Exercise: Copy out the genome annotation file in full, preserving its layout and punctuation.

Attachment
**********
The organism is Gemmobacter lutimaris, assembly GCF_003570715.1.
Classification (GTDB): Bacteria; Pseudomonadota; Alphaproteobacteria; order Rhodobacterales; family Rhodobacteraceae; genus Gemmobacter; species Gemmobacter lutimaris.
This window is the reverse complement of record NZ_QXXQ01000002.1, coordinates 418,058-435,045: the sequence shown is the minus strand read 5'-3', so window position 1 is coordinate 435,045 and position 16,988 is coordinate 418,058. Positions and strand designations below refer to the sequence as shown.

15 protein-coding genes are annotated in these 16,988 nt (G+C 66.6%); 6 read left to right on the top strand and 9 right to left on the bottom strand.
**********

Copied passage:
The organism is Gemmobacter lutimaris, assembly GCF_003570715.1.
Classification (GTDB): Bacteria; Pseudomonadota; Alphaproteobacteria; order Rhodobacterales; family Rhodobacteraceae; genus Gemmobacter; species Gemmobacter lutimaris.
This window is the reverse complement of record NZ_QXXQ01000002.1, coordinates 418,058-435,045: the sequence shown is the minus strand read 5'-3', so window position 1 is coordinate 435,045 and position 16,988 is coordinate 418,058. Positions and strand designations below refer to the sequence as shown.

15 protein-coding genes are annotated in these 16,988 nt (G+C 66.6%); 6 read left to right on the top strand and 9 right to left on the bottom strand.